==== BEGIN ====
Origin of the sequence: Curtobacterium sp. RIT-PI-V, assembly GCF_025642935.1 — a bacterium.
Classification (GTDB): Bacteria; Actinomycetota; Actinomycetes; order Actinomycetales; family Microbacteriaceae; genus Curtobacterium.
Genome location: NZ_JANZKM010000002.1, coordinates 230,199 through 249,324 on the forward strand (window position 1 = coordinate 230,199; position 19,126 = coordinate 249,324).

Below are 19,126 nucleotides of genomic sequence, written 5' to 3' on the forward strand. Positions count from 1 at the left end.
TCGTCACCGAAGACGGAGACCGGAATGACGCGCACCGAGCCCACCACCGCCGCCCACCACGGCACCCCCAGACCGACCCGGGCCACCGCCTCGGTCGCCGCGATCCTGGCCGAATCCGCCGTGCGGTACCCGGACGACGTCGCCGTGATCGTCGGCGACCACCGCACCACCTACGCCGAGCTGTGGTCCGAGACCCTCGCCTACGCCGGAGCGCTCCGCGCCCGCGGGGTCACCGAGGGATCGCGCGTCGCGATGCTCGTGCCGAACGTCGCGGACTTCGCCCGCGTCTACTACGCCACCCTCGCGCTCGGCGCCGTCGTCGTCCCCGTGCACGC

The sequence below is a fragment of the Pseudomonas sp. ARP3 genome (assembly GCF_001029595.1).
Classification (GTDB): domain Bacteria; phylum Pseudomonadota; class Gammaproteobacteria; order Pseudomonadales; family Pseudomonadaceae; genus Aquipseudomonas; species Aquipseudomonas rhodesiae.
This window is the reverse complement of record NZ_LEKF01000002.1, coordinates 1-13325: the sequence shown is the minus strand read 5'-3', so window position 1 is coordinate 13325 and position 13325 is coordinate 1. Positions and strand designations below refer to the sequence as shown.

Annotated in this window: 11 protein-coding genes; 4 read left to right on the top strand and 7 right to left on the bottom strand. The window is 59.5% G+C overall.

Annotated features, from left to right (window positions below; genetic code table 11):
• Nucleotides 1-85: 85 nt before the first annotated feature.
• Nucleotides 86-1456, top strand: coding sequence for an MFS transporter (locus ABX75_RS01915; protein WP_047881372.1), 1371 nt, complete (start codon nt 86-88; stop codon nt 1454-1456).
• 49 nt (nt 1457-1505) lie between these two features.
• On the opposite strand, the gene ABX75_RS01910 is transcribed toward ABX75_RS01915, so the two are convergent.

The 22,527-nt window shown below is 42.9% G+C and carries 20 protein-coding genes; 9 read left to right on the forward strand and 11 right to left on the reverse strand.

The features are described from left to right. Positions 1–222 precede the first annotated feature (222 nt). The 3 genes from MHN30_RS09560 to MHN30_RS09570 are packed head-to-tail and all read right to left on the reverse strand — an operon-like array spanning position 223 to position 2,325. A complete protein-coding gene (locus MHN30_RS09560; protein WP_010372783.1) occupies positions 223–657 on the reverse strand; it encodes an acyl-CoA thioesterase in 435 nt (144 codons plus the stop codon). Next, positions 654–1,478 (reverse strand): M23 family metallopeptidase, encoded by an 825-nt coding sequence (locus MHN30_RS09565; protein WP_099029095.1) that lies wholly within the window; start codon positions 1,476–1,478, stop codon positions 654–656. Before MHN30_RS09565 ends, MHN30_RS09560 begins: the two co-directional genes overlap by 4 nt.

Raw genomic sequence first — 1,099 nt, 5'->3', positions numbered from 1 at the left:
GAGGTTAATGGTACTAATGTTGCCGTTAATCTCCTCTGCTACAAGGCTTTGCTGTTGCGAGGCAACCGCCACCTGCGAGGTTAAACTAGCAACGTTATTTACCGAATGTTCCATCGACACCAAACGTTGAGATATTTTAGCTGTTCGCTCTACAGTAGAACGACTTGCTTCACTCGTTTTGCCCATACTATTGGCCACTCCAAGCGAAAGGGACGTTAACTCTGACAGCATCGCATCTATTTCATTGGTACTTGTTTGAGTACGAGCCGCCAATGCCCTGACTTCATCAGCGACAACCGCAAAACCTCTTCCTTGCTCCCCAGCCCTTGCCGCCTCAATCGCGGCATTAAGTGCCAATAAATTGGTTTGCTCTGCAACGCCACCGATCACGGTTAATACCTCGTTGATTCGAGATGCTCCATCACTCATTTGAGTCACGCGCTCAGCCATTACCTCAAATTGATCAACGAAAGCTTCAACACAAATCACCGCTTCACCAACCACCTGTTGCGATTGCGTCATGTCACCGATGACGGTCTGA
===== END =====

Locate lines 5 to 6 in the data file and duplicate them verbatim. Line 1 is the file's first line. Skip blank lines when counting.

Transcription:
TCGTCACCGAAGACGGAGACCGGAATGACGCGCACCGAGCCCACCACCGCCGCCCACCACGGCACCCCCAGACCGACCCGGGCCACCGCCTCGGTCGCCGCGATCCTGGCCGAATCCGCCGTGCGGTACCCGGACGACGTCGCCGTGATCGTCGGCGACCACCGCACCACCTACGCCGAGCTGTGGTCCGAGACCCTCGCCTACGCCGGAGCGCTCCGCGCCCGCGGGGTCACCGAGGGATCGCGCGTCGCGATGCTCGTGCCGAACGTCGCGGACTTCGCCCGCGTCTACTACGCCACCCTCGCGCTCGGCGCCGTCGTCGTCCCCGTGCACGC

The sequence below is a fragment of the Pseudomonas sp. ARP3 genome (assembly GCF_001029595.1).